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How to Reduce the Risk of Future Failure by Using Effective Succession Planning

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How to Reduce the Risk of Future Failure by Using Effective Succession Planning

Thursday, June 26th, 2014

When succession planning it is important to choose a successor that fits well within the organisationThe recent debacle at Manchester United shows how important the need for succession planning is. The decision to allow Sir Alex Ferguson to anoint his “chosen one” successor, David Moyes in the role without a full and open recruitment process did not prove to be a success. Obviously there were other mitigating factors contributing to the failure but it does look from the outside that perhaps the wrong person was chosen.

Those with longer footballing memories will remember the debacle of Brian Clough’s forty four day tenure at Leeds Utd when he replaced Don Revie (who in turn was not an amazing success in the England job!). It was clear now that there was a colossal clash of cultures with Clough going to Elland Road, so just choosing the then most successful manager, to run the then most successful club wasn’t as obvious decision as it appeared at the time. In fact Leeds lost their position of dominance as a result.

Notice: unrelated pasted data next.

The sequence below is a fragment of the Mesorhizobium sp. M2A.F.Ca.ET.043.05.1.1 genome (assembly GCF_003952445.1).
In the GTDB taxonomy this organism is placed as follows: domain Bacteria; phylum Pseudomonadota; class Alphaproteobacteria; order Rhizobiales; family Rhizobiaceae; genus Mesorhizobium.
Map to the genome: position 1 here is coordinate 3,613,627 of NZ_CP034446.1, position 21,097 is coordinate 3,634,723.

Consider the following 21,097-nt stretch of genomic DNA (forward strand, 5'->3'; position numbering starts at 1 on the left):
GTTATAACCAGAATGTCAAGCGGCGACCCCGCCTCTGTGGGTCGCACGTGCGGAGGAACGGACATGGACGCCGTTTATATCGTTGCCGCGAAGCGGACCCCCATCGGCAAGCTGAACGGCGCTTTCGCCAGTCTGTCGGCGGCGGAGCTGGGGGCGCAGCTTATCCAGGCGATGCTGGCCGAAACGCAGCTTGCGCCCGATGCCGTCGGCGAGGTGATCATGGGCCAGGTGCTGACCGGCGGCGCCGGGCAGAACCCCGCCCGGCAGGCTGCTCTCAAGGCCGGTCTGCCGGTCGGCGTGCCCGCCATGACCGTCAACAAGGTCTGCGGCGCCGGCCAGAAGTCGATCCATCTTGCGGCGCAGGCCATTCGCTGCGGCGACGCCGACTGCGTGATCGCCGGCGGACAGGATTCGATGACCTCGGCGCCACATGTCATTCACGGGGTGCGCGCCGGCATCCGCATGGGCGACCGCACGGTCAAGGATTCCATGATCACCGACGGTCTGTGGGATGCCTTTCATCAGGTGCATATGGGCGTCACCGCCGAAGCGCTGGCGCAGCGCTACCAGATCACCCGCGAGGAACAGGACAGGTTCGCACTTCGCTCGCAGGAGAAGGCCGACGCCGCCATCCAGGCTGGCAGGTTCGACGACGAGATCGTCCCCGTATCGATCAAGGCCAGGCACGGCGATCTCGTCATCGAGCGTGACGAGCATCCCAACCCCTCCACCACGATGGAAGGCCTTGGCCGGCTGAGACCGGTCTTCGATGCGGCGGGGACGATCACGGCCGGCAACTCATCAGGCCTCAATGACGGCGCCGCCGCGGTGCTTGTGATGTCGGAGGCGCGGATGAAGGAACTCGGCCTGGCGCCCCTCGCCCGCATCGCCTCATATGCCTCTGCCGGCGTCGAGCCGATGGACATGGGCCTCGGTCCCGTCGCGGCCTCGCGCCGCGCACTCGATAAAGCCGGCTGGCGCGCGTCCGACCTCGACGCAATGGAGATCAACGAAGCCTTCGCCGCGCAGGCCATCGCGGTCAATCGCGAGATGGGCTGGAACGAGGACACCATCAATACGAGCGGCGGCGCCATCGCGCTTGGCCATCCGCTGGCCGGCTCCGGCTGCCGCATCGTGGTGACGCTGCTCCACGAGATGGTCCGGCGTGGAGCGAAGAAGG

So it’s clear that either handing succession planning to the current incumbent or just grabbing what you think is the best candidate out there without a considered approach is probably not the best idea.

How to Choose the Right Person to Succeed You

Interestingly most organisations don’t succession plan very well. This probably goes back to the fact that many don’t do thorough risk management. Within a process of evaluating risks the issue of what happens to key staff should loom large. The chance of this happening, the effect of it, plus the proposed solution and who is responsible for carrying it out is essential as part of the risk management process.

This risk management is essential both in owner managed “family” businesses and particularly charities, where all too often the Director of Chief Executive leaves and the Chair is left holding the baby after the notice period has been served and before a new incumbent can be found. This places even more pressure on the recruitment process and the temptation to “cut corners”. In a family business it’s key to be developing family members over a long period of time so that they can build up the knowledge and experience to be a success in the roles they and the owner would want them to do. It’s also essential that they are supported by the right cadre of senior staff to make their appointment a success.

Risk management should be part of the “Management Review” system that is built into the processes and procedures that determine the operation of the enterprise.